Integrated redox sensor and effector functions for tetrahydrobiopterin- and glutathionylation-dependent endothelial nitric-oxide synthase uncoupling.
Crabtree MJ., Brixey R., Batchelor H., Hale AB., Channon KM.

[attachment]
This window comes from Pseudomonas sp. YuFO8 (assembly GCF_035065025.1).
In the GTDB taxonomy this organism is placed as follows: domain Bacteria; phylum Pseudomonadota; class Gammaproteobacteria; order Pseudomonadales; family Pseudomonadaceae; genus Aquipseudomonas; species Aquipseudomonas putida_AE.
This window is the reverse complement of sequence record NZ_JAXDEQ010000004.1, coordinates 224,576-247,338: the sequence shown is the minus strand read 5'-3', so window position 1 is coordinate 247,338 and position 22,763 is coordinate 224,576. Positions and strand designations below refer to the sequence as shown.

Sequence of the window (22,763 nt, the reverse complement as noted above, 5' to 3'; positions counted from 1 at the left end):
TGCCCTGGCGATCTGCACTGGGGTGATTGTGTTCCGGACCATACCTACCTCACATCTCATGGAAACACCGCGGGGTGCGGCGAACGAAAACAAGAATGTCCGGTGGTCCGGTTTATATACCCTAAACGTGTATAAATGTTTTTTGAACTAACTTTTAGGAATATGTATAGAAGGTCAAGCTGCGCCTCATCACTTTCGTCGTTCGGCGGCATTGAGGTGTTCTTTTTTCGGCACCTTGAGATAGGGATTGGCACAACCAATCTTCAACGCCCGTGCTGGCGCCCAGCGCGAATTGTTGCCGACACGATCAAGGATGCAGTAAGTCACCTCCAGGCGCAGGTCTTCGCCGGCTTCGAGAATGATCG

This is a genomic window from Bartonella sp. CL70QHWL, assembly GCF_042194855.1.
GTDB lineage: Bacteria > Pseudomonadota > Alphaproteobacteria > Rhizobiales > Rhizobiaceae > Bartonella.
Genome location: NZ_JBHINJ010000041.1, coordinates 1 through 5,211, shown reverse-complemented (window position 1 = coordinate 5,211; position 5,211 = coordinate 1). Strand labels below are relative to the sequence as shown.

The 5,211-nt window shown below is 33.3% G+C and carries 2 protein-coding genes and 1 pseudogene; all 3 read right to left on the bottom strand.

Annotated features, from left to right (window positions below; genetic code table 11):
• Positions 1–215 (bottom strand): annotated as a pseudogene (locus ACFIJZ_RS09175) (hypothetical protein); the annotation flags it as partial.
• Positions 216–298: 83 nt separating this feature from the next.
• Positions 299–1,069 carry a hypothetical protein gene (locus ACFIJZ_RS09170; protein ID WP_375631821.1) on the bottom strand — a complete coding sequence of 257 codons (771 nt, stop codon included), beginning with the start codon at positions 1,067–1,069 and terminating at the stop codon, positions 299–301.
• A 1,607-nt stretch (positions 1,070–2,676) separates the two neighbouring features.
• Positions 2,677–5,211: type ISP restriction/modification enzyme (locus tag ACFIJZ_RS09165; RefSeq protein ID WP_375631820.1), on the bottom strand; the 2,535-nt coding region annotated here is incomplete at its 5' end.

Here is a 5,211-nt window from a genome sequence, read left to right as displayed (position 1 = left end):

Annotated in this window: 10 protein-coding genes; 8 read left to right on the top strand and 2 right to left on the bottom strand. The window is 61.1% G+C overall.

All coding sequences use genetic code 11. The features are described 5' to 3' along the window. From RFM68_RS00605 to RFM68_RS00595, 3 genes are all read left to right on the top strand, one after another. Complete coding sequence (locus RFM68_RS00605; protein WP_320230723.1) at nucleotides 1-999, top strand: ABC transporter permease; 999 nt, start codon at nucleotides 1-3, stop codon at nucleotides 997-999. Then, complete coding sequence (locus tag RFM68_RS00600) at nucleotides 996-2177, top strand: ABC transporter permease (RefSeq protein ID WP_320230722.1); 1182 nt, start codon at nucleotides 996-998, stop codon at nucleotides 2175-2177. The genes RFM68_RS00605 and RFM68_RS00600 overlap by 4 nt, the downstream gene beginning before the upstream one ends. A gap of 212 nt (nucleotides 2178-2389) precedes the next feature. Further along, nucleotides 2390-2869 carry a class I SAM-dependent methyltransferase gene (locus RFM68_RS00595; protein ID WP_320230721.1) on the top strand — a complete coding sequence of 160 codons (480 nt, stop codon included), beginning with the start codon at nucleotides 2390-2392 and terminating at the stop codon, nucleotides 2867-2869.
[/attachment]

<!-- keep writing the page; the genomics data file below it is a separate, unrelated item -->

Endothelial nitric-oxide synthase (eNOS) is a critical regulator of vascular homeostasis by generation of NO that is dependent on the cofactor tetrahydrobiopterin (BH4). When BH4 availability is limiting, eNOS becomes "uncoupled," resulting in superoxide production in place of NO. Recent evidence suggests that eNOS uncoupling can also be induced by S-glutathionylation, although the functional relationships between BH4 and S-glutathionylation remain unknown. To address a possible role for BH4 in S-glutathionylation-induced eNOS uncoupling, we expressed either WT or mutant eNOS rendered resistant to S-glutathionylation in cells with Tet-regulated expression of human GTP cyclohydrolase I to regulate intracellular BH4 availability. We reveal that S-glutathionylation of eNOS, by exposure to either 1,3-bis(2-chloroethyl)-1-nitrosourea (BCNU) or glutathione reductase-specific siRNA, results in diminished NO production and elevated eNOS-derived superoxide production, along with a concomitant reduction in BH4 levels and BH4:7,8-dihydrobiopterin ratio. In eNOS uncoupling induced by BH4 deficiency, BCNU exposure further exacerbates superoxide production, BH4 oxidation, and eNOS activity. Following mutation of C908S, BCNU-induced eNOS uncoupling and BH4 oxidation are abolished, whereas uncoupling induced by BH4 deficiency was preserved. Furthermore, BH4 deficiency alone is alone sufficient to reduce intracellular GSH:GSSG ratio and cause eNOS S-glutathionylation. These data provide the first evidence that BH4 deficiency- and S-glutathionylation-induced mechanisms of eNOS uncoupling, although mechanistically distinct, are functionally related. We propose that uncoupling of eNOS by S-glutathionylation- or by BH4-dependent mechanisms exemplifies eNOS as an integrated redox "hub" linking upstream redox-sensitive effects of BH4 and glutathione with redox-dependent targets and pathways that lie downstream of eNOS.